Five Things Everyone Will Be Talking About Today
Anglo American is having another lousy day, Dow and DuPont are in talks to merge, and Yahoo rethinks its spinoff from Alibaba. Here are some of the things that people in markets are talking about today.
Anglo keeps mining slump going
European mining stocks continued their losing streak into a seventh day despite a rebound in metals prices and oil. Anglo American Plc tumbled the most on record yesterday, and today shows no signs of letting up - down 8.8 percent. The stock is on track for its worst week since 2008 and it's only Wednesday. The year has already been grim for the company. Anglo has slumped 76 percent and with asset sales, mine closures, and job cuts will shrink to a shadow of its former self. Short sellers have been circling — short interest for Anglo is at a record, while that of peer Glencore Plc is also at a two-year high.
Dow, Dupont megamerger on horizon
In what would be the largest deal in the chemicals industry, Dow Chemical Co. is in late-stage talks to merge with DuPont Co., people with knowledge of the matter said. The transaction would combine two of the most storied names in U.S. industry, creating the world’s second-biggest chemical company behind BASF SE as well as the largest seed and pesticide company. Both stocks soared at least 8 percent in premarket trading.
Yahoo scraps spinoff plan
Under pressure from investors concerned about the tax risks, Yahoo! Inc. is abandoning the long-planned spinoff of its stake in Alibaba Group Holding Ltd., and will instead explore a spinoff of its main Internet businesses, according to a person with knowledge of the matter. The reversal is an admission of defeat for CEO Marissa Mayer, who was brought in three years ago to revitalize the once-dominant brand. But, despite a "great pay package," she has struggled to find the right strategy to return the company to growth. Yahoo was up 2.4 percent in premarket trading.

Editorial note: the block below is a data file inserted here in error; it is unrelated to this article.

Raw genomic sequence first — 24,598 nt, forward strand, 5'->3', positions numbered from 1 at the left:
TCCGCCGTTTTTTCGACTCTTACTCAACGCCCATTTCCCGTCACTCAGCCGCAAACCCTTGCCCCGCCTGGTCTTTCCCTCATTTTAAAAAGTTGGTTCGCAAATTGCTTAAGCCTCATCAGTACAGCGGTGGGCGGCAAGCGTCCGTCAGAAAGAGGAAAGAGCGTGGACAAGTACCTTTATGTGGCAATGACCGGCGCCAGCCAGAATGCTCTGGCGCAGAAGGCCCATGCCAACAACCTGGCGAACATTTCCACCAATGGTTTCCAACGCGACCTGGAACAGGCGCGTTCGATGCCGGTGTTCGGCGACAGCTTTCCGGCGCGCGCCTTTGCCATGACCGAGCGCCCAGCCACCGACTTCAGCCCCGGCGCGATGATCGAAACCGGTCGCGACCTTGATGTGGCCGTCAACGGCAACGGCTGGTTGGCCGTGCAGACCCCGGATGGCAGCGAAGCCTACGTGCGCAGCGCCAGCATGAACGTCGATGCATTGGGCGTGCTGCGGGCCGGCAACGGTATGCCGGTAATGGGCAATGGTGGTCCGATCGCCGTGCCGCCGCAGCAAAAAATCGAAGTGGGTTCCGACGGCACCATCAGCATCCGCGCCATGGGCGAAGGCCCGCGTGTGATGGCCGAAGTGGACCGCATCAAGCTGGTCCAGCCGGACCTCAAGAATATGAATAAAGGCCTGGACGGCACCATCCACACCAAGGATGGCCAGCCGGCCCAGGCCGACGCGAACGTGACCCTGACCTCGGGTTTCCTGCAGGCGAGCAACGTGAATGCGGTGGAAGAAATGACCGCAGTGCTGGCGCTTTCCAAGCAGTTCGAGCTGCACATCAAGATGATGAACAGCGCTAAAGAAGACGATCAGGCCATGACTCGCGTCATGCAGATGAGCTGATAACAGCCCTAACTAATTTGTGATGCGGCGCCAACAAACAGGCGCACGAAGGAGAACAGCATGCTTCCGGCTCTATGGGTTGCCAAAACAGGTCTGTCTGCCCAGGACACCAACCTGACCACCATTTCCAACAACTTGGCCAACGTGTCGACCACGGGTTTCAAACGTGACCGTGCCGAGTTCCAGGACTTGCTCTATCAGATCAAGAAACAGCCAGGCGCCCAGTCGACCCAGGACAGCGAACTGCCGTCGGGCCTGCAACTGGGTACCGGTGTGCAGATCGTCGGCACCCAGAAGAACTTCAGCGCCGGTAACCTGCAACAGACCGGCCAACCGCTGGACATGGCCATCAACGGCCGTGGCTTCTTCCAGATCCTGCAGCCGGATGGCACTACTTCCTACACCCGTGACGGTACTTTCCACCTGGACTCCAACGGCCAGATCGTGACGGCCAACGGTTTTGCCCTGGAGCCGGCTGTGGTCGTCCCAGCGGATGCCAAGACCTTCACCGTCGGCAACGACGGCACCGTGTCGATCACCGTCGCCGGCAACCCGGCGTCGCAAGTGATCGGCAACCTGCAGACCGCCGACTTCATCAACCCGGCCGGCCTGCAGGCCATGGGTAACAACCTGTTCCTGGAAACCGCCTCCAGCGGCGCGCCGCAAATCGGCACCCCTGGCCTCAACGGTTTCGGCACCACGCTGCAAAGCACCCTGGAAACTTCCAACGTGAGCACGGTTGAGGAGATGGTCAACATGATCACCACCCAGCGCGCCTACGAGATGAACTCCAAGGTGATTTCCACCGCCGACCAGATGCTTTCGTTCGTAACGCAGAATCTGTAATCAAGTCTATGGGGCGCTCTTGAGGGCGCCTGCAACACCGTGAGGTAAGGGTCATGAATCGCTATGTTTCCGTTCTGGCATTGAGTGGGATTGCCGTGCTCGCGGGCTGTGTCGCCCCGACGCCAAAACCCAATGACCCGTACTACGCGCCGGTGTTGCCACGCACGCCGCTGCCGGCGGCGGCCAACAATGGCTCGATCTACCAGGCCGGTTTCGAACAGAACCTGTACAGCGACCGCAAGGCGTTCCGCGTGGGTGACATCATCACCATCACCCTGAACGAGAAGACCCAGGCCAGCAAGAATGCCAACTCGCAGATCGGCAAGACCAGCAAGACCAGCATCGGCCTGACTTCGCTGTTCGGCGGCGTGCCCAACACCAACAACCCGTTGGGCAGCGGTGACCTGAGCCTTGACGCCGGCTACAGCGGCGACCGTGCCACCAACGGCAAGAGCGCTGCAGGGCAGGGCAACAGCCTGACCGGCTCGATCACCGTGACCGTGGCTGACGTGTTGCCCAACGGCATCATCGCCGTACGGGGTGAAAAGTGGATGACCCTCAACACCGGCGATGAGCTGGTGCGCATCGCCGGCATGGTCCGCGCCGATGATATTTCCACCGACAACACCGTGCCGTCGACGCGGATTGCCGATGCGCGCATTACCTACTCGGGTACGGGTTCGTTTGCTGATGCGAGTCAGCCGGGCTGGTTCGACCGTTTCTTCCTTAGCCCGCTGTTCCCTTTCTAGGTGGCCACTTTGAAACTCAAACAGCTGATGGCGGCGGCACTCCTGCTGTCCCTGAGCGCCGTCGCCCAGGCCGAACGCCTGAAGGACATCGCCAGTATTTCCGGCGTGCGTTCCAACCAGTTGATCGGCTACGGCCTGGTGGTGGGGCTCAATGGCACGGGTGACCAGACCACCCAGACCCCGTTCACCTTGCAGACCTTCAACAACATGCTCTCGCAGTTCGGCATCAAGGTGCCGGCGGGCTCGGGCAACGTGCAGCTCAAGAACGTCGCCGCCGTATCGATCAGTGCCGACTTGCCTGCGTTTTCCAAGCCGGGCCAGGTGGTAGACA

China braces for the Fed
China cut the yuan’s reference rate to the weakest since 2011, fueling speculation that the central bank is trying to release pent-up depreciation pressure before a potential rate increase by the Federal Reserve. There are signs that the People’s Bank of China has started guiding the yuan lower before the Fed acts, say Bloomberg economists. An index of emerging-market currencies dropped to a record low yesterday on fears a Fed rate hike will spur capital outflows. Traders now put the odds of a Fed liftoff next week at 80 percent.
Hedge funds still dollar bulls
Even after Mario Draghi's struck a blow to the currency last week, hedge funds haven't shied away from their dollar bets, says Pacific Alternative Asset Management Co.'s Sam Diedrich. Giving support to the dollar: possible Fed liftoff next week and "economic stress" in developing economies that could get worse, he said. But Goldman Sachs Group Inc. and Macquarie Bank Ltd. have lowered their forecasts for the greenback versus the euro, predicting the U.S. currency will need more time to advance to parity.
What we've been reading
This is what's caught our eye over the last 24 hours.
- Wall Street is embracing quantum computers.
- Will the owner of these jumbo jets please report to lost-and-found?
- Apple Inc.'s plan for live Internet-based TV service is no longer in the works.
- Another sign Egypt is gearing up to devalue its pound.
- Treasury investors don't seem too worried about the rate hike.
- On a related note, this default cycle is for turning.
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(Correction: The original version of this story misstated the employer of Sam Diedrich. It is Pacific Alternative Asset Management Company Co., not Pacific Investment Management Company Co.)